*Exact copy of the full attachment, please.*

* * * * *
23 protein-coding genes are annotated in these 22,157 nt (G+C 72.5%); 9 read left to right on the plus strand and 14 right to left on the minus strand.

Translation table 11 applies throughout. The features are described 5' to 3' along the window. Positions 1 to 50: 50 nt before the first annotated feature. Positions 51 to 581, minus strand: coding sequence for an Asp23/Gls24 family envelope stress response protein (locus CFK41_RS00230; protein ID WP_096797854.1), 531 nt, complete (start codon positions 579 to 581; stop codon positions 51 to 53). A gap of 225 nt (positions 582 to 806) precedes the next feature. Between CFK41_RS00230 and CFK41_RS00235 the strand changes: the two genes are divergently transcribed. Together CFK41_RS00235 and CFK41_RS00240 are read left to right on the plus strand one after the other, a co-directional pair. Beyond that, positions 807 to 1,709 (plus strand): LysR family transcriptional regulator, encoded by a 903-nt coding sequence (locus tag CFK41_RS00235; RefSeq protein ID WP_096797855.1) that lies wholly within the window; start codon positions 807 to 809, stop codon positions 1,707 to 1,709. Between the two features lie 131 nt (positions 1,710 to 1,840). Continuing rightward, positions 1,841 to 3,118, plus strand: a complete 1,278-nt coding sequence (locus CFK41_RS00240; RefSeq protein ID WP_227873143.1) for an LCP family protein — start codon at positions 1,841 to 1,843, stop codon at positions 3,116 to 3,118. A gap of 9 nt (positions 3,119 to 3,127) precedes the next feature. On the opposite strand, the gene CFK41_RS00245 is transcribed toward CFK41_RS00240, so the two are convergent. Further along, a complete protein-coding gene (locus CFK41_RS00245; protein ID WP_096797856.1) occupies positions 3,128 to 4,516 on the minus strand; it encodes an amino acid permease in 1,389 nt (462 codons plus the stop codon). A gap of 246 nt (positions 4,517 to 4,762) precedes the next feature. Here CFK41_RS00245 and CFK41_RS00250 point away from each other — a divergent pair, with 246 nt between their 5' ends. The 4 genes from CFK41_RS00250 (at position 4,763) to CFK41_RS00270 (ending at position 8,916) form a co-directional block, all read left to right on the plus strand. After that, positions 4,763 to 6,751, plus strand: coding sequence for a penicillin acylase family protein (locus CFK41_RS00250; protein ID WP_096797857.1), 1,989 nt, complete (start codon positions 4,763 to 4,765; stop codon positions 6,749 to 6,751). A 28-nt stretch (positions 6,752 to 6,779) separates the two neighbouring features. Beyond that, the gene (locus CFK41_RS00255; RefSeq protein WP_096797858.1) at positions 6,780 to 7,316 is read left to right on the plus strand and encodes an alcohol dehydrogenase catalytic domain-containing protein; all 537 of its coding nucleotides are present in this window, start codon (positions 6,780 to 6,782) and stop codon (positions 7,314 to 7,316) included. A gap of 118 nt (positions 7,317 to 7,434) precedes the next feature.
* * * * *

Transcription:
23 protein-coding genes are annotated in these 22,157 nt (G+C 72.5%); 9 read left to right on the plus strand and 14 right to left on the minus strand.

Translation table 11 applies throughout. The features are described 5' to 3' along the window. Positions 1 to 50: 50 nt before the first annotated feature. Positions 51 to 581, minus strand: coding sequence for an Asp23/Gls24 family envelope stress response protein (locus CFK41_RS00230; protein ID WP_096797854.1), 531 nt, complete (start codon positions 579 to 581; stop codon positions 51 to 53). A gap of 225 nt (positions 582 to 806) precedes the next feature. Between CFK41_RS00230 and CFK41_RS00235 the strand changes: the two genes are divergently transcribed. Together CFK41_RS00235 and CFK41_RS00240 are read left to right on the plus strand one after the other, a co-directional pair. Beyond that, positions 807 to 1,709 (plus strand): LysR family transcriptional regulator, encoded by a 903-nt coding sequence (locus tag CFK41_RS00235; RefSeq protein ID WP_096797855.1) that lies wholly within the window; start codon positions 807 to 809, stop codon positions 1,707 to 1,709. Between the two features lie 131 nt (positions 1,710 to 1,840). Continuing rightward, positions 1,841 to 3,118, plus strand: a complete 1,278-nt coding sequence (locus CFK41_RS00240; RefSeq protein ID WP_227873143.1) for an LCP family protein — start codon at positions 1,841 to 1,843, stop codon at positions 3,116 to 3,118. A gap of 9 nt (positions 3,119 to 3,127) precedes the next feature. On the opposite strand, the gene CFK41_RS00245 is transcribed toward CFK41_RS00240, so the two are convergent. Further along, a complete protein-coding gene (locus CFK41_RS00245; protein ID WP_096797856.1) occupies positions 3,128 to 4,516 on the minus strand; it encodes an amino acid permease in 1,389 nt (462 codons plus the stop codon). A gap of 246 nt (positions 4,517 to 4,762) precedes the next feature. Here CFK41_RS00245 and CFK41_RS00250 point away from each other — a divergent pair, with 246 nt between their 5' ends. The 4 genes from CFK41_RS00250 (at position 4,763) to CFK41_RS00270 (ending at position 8,916) form a co-directional block, all read left to right on the plus strand. After that, positions 4,763 to 6,751, plus strand: coding sequence for a penicillin acylase family protein (locus CFK41_RS00250; protein ID WP_096797857.1), 1,989 nt, complete (start codon positions 4,763 to 4,765; stop codon positions 6,749 to 6,751). A 28-nt stretch (positions 6,752 to 6,779) separates the two neighbouring features. Beyond that, the gene (locus CFK41_RS00255; RefSeq protein WP_096797858.1) at positions 6,780 to 7,316 is read left to right on the plus strand and encodes an alcohol dehydrogenase catalytic domain-containing protein; all 537 of its coding nucleotides are present in this window, start codon (positions 6,780 to 6,782) and stop codon (positions 7,314 to 7,316) included. A gap of 118 nt (positions 7,317 to 7,434) precedes the next feature.